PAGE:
Edu-speak, the dictionary


Why is this used?

As list member Lonnie Turbee put it:

One of the reasons educrats use language like this is because, whether they're conscious of it or not, it gives them power over us mere "lay" parents. It has actually worked to intimidate me! I never became a public school teacher (I've always taught at the university level), so I never had a professional reason to "cognitively interact" with such drivel, although I've read plenty of the nonsense that shows up in professional journal articles - may have written some of it myself. It's saddening to think of all the parents who are valiantly struggling to do their best by their kids inside the school system who are faced with educrats who use this kind of power play to keep everyone, kids and parents, under control.


This list was compiled by Amy Leinen and is being posted with her permission:

The definitions of these terms are below.

ability

abstract thinking

acquired

adapt

analytical

auditory

balance

basic

bimanual

broadens perspective

calculating

cause and effect

cognitive

common sense

comparison

competence

comprehensive

concepts

concentrated amount

cooperative learning

concise

configuration

consensus decisions

conflict

coordination

deducting

definition

determining

developmental

discussion forum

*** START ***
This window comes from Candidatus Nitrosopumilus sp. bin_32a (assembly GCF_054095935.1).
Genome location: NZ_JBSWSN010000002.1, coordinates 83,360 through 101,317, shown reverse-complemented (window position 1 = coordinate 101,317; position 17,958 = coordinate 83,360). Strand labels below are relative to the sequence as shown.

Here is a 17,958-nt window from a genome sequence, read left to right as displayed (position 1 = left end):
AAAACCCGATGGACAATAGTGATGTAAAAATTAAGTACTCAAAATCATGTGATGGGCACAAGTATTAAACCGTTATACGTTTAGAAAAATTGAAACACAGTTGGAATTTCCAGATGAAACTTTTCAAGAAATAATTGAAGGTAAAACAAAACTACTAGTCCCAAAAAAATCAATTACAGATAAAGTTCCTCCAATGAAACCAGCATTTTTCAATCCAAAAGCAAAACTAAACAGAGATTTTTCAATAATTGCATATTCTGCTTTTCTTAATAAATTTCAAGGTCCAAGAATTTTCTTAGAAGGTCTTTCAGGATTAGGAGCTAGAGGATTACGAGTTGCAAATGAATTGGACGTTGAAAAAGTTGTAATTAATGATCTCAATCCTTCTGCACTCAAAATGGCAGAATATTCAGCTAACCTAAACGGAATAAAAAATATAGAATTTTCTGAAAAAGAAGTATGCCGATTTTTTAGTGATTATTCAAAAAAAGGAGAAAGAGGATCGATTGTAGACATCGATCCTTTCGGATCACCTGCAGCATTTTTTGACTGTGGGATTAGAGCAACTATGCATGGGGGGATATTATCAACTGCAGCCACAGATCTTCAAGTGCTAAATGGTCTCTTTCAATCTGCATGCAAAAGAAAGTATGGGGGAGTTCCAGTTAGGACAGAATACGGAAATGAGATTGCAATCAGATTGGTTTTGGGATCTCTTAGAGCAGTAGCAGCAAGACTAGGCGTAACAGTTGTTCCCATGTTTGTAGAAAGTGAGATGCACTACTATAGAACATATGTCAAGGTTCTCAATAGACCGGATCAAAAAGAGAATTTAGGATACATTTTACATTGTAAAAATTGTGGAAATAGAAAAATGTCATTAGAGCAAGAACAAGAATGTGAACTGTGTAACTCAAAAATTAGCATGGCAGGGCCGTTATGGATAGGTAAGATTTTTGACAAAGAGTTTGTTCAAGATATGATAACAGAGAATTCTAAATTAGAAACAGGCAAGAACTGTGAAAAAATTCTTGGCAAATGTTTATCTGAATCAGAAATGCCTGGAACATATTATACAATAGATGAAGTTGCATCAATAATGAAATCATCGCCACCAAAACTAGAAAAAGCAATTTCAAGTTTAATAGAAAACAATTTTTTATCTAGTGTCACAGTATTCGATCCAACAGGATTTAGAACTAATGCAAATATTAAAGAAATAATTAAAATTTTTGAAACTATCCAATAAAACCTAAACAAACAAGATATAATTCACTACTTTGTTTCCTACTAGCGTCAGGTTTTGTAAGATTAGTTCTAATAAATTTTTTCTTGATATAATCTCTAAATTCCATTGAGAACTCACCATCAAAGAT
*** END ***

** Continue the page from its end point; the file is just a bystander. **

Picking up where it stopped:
enabling objective

engaging

estimation

evaluate

examples

explanation

extensive

external evaluation

facilitate

factoring

feedback

financial

fine motor skills

formative evaluation

fundamentals

grammatically

identification

independent

IEP (Individual Educational Plan)

instructional

intensive interest

intensive instruction

interactive feedback

internal evaluation

interpretation

keyboard skills

key concepts

knowledge

large motor skills

literacy

logic

mastery

mediation

memory

mental math

mentoring

multimedia

oral language

perform

practical

preliminary evaluation

problem solving

process

progress

progressive learning

qualitative evaluation

quantitative evaluation

ratios

reference

reinforced

responsibility

resolution

retention

reviewing

standards

self motivation

sequence

service learning

silent reading

skills

specific goals

statistics

stimuli

structurally

summative evaluation

tactile

tailored

terminal objective

thematic units

theme based

tutorial

utilizing

visual

whole language approach

word recognition

 

 

Accountability:
The extent to which students and educators take responsibility for learning.